For more than 50 years, scientists have hypothesized that a special type of reflection known as temporal reflections exist in the field of quantum mechanics. However, proving the existence of this intriguing mechanic has always seemed impossible, at least until recently.

While the term “time reflection” can reinforce images of time travel and sci-fi movies, these reflections aren’t really time travel. Instead, a time reflection occurs whenever an entire medium through which an electromagnetic wave is traveling completely changes course. This causes part of the wave to be inverted, transforming its frequency.

But these reflections require what scientists call a uniform variation across their entire electromagnetic field. For this reason, scientists have always thought that temporal reflections would require too much energy for us to observe them in action. However, scientists from the Advanced Science Research Center at the CUNY Graduate Center in New York have successfully observed such reflection.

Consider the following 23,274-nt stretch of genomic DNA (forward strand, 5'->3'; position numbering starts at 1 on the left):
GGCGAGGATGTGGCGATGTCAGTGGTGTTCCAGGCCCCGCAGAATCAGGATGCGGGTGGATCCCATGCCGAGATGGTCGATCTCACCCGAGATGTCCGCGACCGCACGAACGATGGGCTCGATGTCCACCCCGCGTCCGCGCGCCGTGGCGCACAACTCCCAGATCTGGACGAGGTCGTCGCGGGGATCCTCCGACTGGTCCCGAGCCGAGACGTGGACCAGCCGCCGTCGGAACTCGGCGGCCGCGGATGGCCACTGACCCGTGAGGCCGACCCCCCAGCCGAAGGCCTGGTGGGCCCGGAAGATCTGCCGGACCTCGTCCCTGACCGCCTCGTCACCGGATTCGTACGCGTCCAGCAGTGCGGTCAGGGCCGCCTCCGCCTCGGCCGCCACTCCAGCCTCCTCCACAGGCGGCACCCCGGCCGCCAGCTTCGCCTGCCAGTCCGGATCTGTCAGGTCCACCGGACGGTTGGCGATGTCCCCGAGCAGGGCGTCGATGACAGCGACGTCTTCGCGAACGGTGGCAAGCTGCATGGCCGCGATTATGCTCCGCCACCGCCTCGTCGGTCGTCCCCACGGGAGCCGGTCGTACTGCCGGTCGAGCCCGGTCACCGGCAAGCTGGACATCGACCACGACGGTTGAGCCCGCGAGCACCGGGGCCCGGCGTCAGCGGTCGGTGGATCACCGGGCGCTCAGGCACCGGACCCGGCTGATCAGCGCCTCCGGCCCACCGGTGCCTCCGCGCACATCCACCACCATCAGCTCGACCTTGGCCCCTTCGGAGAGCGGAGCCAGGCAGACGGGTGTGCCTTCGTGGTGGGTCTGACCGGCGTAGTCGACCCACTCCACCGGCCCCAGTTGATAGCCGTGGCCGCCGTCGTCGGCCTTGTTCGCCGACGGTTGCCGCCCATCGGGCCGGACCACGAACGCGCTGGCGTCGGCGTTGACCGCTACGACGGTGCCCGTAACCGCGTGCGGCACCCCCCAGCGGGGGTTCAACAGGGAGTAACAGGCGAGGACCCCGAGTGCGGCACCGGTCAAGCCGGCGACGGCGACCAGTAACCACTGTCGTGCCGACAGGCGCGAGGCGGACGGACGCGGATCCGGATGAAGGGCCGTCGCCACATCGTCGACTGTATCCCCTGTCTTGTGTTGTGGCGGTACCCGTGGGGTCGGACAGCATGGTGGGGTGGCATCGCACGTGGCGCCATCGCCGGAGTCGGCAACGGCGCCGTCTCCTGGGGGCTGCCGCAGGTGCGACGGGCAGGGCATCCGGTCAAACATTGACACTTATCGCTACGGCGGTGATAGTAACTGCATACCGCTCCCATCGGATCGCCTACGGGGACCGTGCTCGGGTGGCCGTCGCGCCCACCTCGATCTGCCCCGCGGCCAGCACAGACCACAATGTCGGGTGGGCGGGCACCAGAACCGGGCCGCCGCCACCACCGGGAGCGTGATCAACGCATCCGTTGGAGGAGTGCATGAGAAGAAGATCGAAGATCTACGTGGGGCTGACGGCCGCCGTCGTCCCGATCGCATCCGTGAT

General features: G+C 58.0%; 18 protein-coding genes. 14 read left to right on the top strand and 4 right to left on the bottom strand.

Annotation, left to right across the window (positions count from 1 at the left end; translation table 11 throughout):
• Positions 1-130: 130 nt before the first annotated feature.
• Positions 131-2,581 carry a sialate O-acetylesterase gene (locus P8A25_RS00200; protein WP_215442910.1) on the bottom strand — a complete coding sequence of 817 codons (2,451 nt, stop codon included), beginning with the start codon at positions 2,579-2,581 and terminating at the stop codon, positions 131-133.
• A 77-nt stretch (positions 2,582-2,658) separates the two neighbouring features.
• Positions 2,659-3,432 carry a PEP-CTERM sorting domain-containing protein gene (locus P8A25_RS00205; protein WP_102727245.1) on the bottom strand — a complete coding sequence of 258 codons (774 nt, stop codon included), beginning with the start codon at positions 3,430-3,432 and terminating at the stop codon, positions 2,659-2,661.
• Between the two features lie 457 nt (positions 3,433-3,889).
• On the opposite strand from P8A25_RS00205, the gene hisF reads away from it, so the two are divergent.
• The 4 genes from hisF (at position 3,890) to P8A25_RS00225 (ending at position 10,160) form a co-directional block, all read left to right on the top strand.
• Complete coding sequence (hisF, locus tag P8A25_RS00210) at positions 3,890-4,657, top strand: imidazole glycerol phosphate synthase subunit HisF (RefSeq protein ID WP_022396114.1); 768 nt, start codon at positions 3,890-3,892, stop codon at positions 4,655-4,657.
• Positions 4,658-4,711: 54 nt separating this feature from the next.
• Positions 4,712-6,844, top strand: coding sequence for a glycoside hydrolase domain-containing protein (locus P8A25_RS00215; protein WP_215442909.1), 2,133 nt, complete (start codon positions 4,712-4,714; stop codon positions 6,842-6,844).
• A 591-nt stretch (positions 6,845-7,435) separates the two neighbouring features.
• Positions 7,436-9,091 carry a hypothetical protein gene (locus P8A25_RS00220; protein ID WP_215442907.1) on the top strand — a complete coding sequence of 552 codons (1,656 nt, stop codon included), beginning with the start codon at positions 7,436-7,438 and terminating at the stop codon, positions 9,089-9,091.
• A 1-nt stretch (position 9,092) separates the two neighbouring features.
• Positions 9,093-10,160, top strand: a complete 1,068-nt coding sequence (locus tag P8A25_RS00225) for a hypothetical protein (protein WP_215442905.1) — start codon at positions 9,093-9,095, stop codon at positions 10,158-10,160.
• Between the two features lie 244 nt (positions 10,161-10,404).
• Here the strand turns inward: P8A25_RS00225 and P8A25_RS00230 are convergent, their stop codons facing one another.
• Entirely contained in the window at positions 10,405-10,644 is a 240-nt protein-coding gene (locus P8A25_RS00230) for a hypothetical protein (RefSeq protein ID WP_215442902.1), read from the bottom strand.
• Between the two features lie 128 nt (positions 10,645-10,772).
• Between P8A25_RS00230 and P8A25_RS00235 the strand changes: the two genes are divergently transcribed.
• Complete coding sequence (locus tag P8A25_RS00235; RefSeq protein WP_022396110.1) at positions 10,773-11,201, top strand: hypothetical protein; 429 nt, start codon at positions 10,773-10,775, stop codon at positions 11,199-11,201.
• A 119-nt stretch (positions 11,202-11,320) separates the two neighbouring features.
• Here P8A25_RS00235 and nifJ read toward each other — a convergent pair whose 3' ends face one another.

Looking into a time mirror would not show you your face, but rather your back. Image source: HBCY/Amazon

To accomplish this spectacle, the researchers sent broadband signals through a strip of metal filled with electronic switches, all connected to reservoir capacitors. This allowed the researchers to trigger the switches whenever they wanted, thereby increasing the impedance across the entire metal strip. The sudden change then caused the signals to successfully carry the temporal reflections.

The researchers published the results of these findings in a journal article Natural Physics. Accomplishing such a feat was not easy, but the discovery here could completely change the way some scientists approach this intriguing mechanism in the future. At least proving the existence of temporal reflections is a huge step forward in the field of quantum mechanics. And that answers a question that has plagued scientists for more than five decades.

The researchers note that these special quantum reflections also behave differently than our standard spatial reflections. Thus, temporal reflections first echo the last part of the signal. This means that if you were to look into a time mirror, you wouldn’t see your face looking at you. Instead, you would watch your back.

The study of time travel is not new, nor is the quest to prove the existence of temporal reflections. But now that scientists have succeeded in reverse time on a quantum leveland even show how temporal reflections occur, we may see more breakthroughs in this area appear in the next few years.


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